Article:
Ariz. School District Accused of Violating Ethnic-Studies Ban

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Citing a ban on ethnic studies, the head of Arizona public schools says the Tucson Unified School District is violating state law and risks losing funding because it offers courses with an emphasis on ethnic issues, the Associated Press reports.


Superintendent John Huppenthal announced Friday that he would seek sanctions against the district if it does not correct course by March 4, the report says. Huppenthal, whose last day on the job was Friday, cited an introductory course on hip-hop from the African-American perspective and the study of lyrics from the rock band Rage Against the Machine as violations of the state policy, AP writes.

In a statement to AP, Tucson School Superintendent H.T. Sanchez said the district is reviewing Huppenthal’s report. He added that he had requested a meeting with Huppenthal last month but that it was not scheduled.

The state banned ethnic studies in 2010, causing an uproar from teachers and students who argued that the courses increased student achievement. The board of the Tucson Unified School District voted to dismantle the program in April 2012 because funding would be cut off if it continued. A group of students and teachers sued the state, saying that the law was overly broad and violated the right of free speech, the report says.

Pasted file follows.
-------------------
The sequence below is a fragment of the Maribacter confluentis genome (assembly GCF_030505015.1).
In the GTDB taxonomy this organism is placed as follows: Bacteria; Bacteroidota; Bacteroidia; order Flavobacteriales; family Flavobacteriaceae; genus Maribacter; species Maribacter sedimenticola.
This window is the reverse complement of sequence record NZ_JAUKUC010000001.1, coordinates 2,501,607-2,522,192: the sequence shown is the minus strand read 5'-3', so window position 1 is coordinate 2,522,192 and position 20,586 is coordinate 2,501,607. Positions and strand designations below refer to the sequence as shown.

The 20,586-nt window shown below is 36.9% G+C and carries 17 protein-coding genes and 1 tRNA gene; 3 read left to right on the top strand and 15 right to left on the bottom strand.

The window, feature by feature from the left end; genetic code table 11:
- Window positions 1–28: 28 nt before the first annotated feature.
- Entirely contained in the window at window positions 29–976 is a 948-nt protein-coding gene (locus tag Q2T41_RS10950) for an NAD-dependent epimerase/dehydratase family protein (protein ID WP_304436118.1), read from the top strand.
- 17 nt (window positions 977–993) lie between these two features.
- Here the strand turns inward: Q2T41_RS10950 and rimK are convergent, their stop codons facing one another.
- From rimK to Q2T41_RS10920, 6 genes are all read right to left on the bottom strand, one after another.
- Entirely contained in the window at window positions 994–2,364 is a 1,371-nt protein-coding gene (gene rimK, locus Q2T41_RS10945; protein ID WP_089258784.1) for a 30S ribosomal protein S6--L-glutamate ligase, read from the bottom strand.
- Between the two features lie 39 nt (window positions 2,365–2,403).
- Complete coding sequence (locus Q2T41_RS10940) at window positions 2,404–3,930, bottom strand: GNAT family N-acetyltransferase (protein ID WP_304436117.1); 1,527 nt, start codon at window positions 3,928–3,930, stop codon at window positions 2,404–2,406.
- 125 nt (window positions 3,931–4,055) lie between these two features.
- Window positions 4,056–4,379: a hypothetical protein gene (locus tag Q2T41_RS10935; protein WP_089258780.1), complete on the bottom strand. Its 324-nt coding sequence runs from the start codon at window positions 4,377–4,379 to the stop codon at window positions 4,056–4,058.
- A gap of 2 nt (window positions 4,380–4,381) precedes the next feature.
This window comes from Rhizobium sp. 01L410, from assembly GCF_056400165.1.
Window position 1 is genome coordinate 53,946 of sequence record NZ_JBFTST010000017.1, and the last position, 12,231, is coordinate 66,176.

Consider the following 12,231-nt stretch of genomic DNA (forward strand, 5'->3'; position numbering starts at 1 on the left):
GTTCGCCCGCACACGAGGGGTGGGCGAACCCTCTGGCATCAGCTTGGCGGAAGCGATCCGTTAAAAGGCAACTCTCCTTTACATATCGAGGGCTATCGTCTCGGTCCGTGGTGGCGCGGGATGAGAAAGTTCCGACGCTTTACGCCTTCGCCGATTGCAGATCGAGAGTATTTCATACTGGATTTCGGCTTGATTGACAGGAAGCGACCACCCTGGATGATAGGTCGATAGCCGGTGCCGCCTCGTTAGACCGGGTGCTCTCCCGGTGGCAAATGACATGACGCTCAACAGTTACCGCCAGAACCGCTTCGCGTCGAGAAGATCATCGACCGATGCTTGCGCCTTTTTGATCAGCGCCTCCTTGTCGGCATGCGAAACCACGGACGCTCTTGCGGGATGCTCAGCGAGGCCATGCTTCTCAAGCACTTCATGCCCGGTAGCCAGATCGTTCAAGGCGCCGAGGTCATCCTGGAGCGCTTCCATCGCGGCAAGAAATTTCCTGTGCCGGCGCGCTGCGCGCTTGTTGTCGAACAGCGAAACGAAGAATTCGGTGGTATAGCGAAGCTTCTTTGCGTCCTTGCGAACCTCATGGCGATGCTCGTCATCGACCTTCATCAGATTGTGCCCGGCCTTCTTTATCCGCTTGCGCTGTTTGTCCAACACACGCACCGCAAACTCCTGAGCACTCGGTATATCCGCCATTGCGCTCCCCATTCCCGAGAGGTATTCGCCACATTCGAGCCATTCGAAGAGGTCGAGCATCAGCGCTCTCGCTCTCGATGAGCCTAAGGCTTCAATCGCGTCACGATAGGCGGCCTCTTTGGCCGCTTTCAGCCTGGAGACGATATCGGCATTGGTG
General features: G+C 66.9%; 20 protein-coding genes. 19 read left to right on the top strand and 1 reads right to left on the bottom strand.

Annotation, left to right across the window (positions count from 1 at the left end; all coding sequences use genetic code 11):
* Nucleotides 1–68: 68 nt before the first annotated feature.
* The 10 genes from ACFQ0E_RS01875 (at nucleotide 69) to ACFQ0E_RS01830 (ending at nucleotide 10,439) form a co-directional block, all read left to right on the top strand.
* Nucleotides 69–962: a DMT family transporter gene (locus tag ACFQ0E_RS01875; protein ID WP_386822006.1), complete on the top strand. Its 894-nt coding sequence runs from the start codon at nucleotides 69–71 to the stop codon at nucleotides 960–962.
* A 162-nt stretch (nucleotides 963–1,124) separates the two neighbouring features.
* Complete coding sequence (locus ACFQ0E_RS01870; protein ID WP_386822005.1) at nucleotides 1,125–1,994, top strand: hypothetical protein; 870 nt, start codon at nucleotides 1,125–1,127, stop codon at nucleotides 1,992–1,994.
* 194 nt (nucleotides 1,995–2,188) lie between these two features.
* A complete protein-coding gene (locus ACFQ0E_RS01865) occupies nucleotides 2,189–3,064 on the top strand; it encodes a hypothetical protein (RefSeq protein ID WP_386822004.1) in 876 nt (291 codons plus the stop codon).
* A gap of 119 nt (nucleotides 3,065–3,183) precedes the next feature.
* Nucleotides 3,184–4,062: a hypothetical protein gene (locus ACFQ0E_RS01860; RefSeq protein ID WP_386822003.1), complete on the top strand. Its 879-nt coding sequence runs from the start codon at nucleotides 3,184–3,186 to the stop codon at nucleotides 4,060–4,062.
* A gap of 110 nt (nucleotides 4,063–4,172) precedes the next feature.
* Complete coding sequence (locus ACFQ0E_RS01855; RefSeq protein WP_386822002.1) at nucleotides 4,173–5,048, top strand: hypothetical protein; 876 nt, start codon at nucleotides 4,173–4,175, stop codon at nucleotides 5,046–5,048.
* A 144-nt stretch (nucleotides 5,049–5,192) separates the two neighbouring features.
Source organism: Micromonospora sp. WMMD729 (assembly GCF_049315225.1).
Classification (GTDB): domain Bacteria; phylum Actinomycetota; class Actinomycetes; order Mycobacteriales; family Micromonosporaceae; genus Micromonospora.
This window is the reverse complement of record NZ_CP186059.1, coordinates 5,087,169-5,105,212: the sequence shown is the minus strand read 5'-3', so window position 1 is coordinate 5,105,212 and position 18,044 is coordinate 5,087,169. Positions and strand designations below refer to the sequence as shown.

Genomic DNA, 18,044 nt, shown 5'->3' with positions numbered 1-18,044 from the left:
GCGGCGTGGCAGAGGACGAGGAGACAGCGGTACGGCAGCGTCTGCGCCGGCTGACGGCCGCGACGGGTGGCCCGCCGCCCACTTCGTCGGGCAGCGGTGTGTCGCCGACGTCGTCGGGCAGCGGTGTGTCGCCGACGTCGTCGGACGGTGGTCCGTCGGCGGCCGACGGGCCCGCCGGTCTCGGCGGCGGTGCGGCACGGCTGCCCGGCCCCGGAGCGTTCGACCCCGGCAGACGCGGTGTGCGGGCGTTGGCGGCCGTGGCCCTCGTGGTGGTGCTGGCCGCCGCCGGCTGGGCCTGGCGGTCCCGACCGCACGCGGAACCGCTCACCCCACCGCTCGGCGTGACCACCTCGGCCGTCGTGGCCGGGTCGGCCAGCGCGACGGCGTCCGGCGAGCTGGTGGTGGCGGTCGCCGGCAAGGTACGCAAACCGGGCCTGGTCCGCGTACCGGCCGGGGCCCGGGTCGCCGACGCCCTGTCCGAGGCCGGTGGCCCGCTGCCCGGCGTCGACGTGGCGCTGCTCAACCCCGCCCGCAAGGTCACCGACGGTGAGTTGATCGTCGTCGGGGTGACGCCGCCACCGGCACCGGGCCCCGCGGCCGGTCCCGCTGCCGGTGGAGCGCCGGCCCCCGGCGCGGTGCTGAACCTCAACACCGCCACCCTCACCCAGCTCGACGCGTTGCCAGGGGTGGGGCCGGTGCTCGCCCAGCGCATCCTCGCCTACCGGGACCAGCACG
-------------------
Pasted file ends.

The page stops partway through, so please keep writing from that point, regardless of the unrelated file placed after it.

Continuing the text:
A year later, a federal court upheld most of the Arizona law, prohibiting courses if they promote resentment toward a race or a class of people, are designed primarily for those of a particular ethnic group, or advocate ethnic solidarity instead of the treatment of people as individuals, AP writes.

The court ruled that the Arizona law’s prohibition on courses “designed primarily for peoples of a particular ethnic group” was unconstitutionally vague but upheld the other standards under which Tucson’s Mexican-American-studies program was eliminated, the report says.

Read more at the Associated Press.